It is like a father beating his kid and saying, “This is for your own benefit. It hurts me more than it hurts you.” That could be true. I’m sure for some parents, that is true. But for other parents, it’s just a big excuse for venting their frustration. The words are there but the meaning can be very different, according to the person.

It is the same thing here. Sometimes we’re angry. It’s hard to admit to ourselves that we have anger, let alone admit it in the situation. We do something in the situation and attack the other person in an indirect way. It looks like we are not attacking the other person. It looks like we are doing what is reasonable, what is honest and what should be done. But our motivation is to attack them because we’re mad. Often, we aren’t even aware of it ourselves. This is a subtle level of acting out thoughts of anger.

Then there is the blatant level of acting out thoughts of anger. When we sit and meditate, we have the ninth of the ten destructive actions, which is maliciousness. We sit and do our mantra and plan very consciously how we’re going to let the other person know that we’re right and they’re wrong. We plan very consciously how we can push their buttons because we know what they’re sensitive to. So we go, “Om Vajrasattva … how can I push their button … samaya manu palaya … this is going to really hurt them … dido may bhawa … oh lovely I’m so happy … suto kayo may bhawa … but I shouldn’t look happy because then I wouldn’t look like a good Buddhist … sarwa karma su tsa may … oh but it’d be so nice if I get my way….” [laughter]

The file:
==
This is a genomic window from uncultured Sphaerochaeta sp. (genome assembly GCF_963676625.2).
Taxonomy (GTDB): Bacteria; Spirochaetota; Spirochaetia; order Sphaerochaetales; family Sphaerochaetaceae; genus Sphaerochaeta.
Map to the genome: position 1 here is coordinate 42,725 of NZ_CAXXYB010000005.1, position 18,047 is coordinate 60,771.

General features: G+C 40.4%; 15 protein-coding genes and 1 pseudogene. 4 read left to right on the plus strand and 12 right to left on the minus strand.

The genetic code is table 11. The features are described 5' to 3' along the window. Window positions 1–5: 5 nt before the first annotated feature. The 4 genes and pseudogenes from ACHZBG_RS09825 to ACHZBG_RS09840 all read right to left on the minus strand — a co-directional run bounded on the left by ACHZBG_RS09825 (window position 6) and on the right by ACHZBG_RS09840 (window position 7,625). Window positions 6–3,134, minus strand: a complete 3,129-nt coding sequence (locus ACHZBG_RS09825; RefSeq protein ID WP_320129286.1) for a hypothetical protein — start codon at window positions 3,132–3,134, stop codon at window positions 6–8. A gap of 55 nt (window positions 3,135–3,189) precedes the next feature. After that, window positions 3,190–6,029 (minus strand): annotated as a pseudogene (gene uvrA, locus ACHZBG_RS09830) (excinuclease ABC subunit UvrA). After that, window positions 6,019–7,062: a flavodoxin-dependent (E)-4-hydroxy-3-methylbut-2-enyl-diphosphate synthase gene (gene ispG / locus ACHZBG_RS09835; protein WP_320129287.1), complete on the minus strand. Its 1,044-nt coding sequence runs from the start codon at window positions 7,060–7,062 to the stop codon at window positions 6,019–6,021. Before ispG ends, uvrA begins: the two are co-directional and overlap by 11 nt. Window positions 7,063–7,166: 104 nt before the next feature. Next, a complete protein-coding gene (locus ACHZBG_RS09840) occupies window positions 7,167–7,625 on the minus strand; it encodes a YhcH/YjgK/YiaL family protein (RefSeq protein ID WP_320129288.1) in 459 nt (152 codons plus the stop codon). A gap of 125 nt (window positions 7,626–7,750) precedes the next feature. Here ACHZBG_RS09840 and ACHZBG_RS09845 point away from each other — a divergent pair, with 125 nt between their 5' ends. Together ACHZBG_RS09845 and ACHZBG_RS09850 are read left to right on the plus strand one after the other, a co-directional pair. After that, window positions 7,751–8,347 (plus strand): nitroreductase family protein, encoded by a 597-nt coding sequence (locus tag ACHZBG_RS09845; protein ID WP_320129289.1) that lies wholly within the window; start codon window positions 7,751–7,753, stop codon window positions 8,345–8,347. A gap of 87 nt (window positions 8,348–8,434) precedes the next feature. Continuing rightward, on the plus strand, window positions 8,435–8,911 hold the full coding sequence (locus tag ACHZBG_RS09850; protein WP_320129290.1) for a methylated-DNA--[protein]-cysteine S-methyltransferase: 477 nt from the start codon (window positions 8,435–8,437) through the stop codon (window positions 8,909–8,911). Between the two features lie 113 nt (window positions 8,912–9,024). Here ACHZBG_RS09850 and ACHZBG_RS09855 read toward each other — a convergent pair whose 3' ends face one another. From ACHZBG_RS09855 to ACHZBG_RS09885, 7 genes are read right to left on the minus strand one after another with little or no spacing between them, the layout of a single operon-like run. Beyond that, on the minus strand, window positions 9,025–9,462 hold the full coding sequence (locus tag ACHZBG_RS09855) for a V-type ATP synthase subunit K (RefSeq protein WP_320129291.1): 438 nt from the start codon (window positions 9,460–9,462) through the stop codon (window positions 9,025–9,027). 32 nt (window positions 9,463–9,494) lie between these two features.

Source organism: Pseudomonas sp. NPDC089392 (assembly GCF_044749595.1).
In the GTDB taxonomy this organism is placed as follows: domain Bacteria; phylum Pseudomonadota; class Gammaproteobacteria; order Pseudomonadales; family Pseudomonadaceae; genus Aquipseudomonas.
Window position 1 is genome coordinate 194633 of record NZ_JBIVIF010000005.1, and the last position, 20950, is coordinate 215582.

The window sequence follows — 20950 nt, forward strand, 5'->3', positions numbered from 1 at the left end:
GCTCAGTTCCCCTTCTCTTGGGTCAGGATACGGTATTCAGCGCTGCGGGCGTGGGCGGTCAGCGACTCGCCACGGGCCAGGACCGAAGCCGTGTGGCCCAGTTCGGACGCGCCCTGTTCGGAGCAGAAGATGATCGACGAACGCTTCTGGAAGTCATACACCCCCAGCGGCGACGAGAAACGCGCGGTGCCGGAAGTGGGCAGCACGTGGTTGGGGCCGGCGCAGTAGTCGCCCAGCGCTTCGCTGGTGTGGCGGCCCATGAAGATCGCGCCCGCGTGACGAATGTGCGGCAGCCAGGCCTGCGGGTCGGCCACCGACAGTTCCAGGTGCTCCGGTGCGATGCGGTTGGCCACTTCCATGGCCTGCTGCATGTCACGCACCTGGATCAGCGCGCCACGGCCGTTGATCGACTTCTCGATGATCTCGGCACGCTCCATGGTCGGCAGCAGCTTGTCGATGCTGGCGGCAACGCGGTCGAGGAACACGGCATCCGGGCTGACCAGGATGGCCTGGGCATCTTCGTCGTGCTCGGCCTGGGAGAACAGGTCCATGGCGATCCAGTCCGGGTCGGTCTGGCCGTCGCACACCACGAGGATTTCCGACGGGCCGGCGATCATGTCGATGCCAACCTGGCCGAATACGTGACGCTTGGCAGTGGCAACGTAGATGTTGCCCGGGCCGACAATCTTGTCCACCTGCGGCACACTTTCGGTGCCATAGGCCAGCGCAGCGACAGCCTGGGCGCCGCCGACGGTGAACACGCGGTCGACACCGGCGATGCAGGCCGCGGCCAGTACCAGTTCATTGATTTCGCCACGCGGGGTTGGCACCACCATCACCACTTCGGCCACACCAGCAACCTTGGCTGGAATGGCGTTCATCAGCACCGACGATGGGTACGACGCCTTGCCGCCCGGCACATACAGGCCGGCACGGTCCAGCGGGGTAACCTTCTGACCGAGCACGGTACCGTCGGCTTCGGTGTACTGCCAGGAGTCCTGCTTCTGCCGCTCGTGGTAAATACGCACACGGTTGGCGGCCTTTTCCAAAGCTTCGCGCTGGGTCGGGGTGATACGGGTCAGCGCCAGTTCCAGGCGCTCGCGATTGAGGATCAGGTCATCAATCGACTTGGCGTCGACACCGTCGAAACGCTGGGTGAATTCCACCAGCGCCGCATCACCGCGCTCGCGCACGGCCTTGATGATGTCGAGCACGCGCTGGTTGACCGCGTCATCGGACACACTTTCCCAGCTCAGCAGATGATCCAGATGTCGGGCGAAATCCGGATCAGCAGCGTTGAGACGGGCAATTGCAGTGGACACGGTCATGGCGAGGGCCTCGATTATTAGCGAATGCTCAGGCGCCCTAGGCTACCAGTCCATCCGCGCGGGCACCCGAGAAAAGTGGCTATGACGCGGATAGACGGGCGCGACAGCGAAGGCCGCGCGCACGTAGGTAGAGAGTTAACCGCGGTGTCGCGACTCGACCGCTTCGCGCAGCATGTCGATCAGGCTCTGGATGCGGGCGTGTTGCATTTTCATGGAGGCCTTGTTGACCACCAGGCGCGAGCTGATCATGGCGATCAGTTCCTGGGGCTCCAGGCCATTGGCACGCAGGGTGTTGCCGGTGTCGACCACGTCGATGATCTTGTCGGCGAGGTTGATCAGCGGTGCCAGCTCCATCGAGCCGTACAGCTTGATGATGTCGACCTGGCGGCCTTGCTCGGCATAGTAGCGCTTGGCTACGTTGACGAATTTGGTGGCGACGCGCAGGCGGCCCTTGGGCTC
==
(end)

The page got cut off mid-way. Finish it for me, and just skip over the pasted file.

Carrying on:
We have to be very careful of these two ways of acting out thoughts of anger. One is doing it consciously, having malicious thoughts. The other is not being honest with ourselves and holding on to the anger, and then going around the back door to get at somebody. For example, we created a lot of dissension among a group of friends. We talked to everybody in the group and tried to stir things up, or we tried to stir things up in the office. But we didn’t look like we were the ones stirring it up, because we only came along and pointed something out or started an “innocent” conversation. We know how to do this, don’t we?

The above vows have to do with patience. The next set of vows eliminate obstacles to the far-reaching attitude of joyous effort.

Auxiliary vow 21

To abandon: Gathering a circle of friends or students because of one’s desire for respect or profit.

An example would be if I come to Seattle to start a Dharma center because I want to be a big guru. I want all of you to give me many gifts. Or maybe I don’t wish to be a teacher, but I want to lead a group. In the back of my mind, my wish is that I want other people to respect me and I want to get some profit from this. I want a good reputation. Maybe they will write about me in Tricycle. [laughter] The ego takes the ball and runs.

It could be related to the Dharma, but it needn’t be. It could just be with our friends. You could be teaching acupuncture. You could be teaching bowling, badminton or computers. Whatever you’re teaching, part of the motivation is to gather a circle of people around you who adore you. Of course, we would not admit this is our motivation. It’s not very polite to say it in company. But if we look in our mind, this is what is going on. We want other people to think well of us. We want a group of people on our team and by the way, they may give us some gifts.